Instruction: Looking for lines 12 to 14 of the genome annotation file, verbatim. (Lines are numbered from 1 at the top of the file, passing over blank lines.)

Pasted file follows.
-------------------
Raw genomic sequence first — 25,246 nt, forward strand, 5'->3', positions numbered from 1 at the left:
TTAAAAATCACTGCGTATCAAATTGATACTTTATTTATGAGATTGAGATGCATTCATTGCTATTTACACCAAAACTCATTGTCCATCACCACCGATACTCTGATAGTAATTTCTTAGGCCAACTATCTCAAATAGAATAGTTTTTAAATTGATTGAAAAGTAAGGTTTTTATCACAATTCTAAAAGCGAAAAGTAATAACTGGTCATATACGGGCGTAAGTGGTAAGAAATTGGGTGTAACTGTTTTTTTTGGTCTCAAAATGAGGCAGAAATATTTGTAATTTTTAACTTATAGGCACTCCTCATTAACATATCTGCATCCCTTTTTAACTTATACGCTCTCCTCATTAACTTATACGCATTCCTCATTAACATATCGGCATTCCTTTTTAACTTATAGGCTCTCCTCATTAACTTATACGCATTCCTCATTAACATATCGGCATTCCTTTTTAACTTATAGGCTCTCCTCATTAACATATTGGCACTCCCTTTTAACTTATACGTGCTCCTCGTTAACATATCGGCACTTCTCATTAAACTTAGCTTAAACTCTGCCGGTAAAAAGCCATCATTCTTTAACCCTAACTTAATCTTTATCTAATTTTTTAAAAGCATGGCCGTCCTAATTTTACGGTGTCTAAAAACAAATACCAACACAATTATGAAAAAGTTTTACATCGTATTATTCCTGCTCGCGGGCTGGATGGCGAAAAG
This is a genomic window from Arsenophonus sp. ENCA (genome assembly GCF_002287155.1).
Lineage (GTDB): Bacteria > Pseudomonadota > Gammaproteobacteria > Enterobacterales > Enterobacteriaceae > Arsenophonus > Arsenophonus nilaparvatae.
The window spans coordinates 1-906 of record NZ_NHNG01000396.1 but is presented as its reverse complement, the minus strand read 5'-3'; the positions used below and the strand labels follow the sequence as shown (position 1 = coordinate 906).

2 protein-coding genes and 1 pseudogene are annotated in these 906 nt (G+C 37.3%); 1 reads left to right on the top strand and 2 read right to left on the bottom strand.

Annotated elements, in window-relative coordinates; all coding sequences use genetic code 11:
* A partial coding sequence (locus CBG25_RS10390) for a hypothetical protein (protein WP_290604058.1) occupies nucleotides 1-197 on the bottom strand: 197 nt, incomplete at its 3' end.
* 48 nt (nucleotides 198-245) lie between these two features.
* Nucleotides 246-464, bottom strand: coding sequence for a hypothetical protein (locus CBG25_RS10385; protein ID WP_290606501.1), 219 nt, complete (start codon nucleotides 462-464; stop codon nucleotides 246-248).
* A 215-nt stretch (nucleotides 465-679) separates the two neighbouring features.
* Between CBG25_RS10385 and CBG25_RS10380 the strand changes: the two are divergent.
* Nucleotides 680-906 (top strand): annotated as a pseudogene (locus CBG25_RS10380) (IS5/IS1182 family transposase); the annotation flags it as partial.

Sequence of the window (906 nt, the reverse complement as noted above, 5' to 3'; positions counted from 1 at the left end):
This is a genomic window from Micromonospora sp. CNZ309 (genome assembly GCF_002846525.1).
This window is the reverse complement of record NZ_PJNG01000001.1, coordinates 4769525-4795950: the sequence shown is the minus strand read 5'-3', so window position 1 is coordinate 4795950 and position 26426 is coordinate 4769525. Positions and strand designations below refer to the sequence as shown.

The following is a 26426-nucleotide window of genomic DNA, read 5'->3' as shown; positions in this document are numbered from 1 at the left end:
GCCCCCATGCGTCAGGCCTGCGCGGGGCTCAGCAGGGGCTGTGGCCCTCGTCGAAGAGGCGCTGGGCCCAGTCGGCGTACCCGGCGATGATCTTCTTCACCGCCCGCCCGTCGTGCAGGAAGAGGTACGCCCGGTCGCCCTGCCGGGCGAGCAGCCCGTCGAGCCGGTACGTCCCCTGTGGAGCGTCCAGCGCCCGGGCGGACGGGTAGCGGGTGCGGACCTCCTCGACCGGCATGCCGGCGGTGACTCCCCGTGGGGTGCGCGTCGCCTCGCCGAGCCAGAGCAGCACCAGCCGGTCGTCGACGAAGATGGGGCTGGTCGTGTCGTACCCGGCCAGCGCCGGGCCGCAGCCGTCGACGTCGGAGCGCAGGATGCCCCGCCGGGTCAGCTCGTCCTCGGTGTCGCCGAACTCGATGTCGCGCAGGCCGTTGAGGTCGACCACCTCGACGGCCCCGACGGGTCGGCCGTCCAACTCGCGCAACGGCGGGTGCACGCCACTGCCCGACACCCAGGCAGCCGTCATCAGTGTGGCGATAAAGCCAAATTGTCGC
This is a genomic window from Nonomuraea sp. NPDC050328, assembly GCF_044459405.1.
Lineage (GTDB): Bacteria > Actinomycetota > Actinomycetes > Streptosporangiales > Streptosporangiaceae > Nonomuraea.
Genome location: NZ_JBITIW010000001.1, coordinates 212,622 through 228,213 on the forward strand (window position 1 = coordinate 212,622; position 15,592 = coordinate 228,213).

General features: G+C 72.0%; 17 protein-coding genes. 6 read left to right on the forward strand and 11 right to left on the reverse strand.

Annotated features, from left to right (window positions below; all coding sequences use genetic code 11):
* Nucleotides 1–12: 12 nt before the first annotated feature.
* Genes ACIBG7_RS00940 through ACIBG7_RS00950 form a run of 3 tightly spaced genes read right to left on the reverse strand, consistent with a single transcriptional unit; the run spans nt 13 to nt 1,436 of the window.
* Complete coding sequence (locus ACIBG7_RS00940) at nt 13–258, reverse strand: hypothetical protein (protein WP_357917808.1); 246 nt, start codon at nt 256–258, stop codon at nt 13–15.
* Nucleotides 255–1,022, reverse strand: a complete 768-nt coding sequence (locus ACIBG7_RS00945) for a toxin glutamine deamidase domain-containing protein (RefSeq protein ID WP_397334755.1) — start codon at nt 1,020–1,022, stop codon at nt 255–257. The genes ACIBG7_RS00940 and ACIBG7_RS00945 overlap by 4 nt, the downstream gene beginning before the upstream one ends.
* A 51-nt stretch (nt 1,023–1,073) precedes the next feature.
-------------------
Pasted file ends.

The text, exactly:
* Between CBG25_RS10385 and CBG25_RS10380 the strand changes: the two are divergent.
* Nucleotides 680-906 (top strand): annotated as a pseudogene (locus CBG25_RS10380) (IS5/IS1182 family transposase); the annotation flags it as partial.

Sequence of the window (906 nt, the reverse complement as noted above, 5' to 3'; positions counted from 1 at the left end):